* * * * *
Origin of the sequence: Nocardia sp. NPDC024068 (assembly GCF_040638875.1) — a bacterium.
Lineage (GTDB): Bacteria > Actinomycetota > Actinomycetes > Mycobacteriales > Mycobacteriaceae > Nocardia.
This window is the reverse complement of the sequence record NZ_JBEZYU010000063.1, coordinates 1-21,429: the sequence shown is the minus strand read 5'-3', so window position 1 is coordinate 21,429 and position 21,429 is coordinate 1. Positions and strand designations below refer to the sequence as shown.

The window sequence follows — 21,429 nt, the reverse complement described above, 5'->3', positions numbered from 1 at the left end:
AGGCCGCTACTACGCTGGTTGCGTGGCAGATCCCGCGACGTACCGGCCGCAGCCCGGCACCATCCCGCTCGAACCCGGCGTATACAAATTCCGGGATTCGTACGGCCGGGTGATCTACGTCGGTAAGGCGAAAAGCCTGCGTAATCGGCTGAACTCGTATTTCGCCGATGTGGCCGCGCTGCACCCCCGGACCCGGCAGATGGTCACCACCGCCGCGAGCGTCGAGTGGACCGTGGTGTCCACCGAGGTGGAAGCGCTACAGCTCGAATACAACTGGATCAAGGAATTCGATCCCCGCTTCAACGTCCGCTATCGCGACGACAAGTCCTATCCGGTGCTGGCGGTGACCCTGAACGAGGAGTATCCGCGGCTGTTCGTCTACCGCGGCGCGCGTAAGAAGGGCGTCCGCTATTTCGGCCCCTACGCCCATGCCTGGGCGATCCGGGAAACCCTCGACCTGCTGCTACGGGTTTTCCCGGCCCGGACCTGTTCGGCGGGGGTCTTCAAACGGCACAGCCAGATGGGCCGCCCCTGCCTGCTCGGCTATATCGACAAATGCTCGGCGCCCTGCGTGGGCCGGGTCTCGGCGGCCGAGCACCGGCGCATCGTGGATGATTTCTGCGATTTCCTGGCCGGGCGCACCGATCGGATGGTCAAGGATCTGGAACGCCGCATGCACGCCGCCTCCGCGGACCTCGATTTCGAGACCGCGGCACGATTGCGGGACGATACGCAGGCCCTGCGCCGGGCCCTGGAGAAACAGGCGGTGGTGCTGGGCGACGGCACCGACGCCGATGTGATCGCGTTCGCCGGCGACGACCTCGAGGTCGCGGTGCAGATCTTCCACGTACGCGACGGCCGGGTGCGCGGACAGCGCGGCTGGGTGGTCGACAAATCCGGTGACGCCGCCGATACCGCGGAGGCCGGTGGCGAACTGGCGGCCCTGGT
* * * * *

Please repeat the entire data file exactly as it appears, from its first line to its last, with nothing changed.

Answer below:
Origin of the sequence: Nocardia sp. NPDC024068 (assembly GCF_040638875.1) — a bacterium.
Lineage (GTDB): Bacteria > Actinomycetota > Actinomycetes > Mycobacteriales > Mycobacteriaceae > Nocardia.
This window is the reverse complement of the sequence record NZ_JBEZYU010000063.1, coordinates 1-21,429: the sequence shown is the minus strand read 5'-3', so window position 1 is coordinate 21,429 and position 21,429 is coordinate 1. Positions and strand designations below refer to the sequence as shown.

The window sequence follows — 21,429 nt, the reverse complement described above, 5'->3', positions numbered from 1 at the left end:
AGGCCGCTACTACGCTGGTTGCGTGGCAGATCCCGCGACGTACCGGCCGCAGCCCGGCACCATCCCGCTCGAACCCGGCGTATACAAATTCCGGGATTCGTACGGCCGGGTGATCTACGTCGGTAAGGCGAAAAGCCTGCGTAATCGGCTGAACTCGTATTTCGCCGATGTGGCCGCGCTGCACCCCCGGACCCGGCAGATGGTCACCACCGCCGCGAGCGTCGAGTGGACCGTGGTGTCCACCGAGGTGGAAGCGCTACAGCTCGAATACAACTGGATCAAGGAATTCGATCCCCGCTTCAACGTCCGCTATCGCGACGACAAGTCCTATCCGGTGCTGGCGGTGACCCTGAACGAGGAGTATCCGCGGCTGTTCGTCTACCGCGGCGCGCGTAAGAAGGGCGTCCGCTATTTCGGCCCCTACGCCCATGCCTGGGCGATCCGGGAAACCCTCGACCTGCTGCTACGGGTTTTCCCGGCCCGGACCTGTTCGGCGGGGGTCTTCAAACGGCACAGCCAGATGGGCCGCCCCTGCCTGCTCGGCTATATCGACAAATGCTCGGCGCCCTGCGTGGGCCGGGTCTCGGCGGCCGAGCACCGGCGCATCGTGGATGATTTCTGCGATTTCCTGGCCGGGCGCACCGATCGGATGGTCAAGGATCTGGAACGCCGCATGCACGCCGCCTCCGCGGACCTCGATTTCGAGACCGCGGCACGATTGCGGGACGATACGCAGGCCCTGCGCCGGGCCCTGGAGAAACAGGCGGTGGTGCTGGGCGACGGCACCGACGCCGATGTGATCGCGTTCGCCGGCGACGACCTCGAGGTCGCGGTGCAGATCTTCCACGTACGCGACGGCCGGGTGCGCGGACAGCGCGGCTGGGTGGTCGACAAATCCGGTGACGCCGCCGATACCGCGGAGGCCGGTGGCGAACTGGCGGCCCTGGT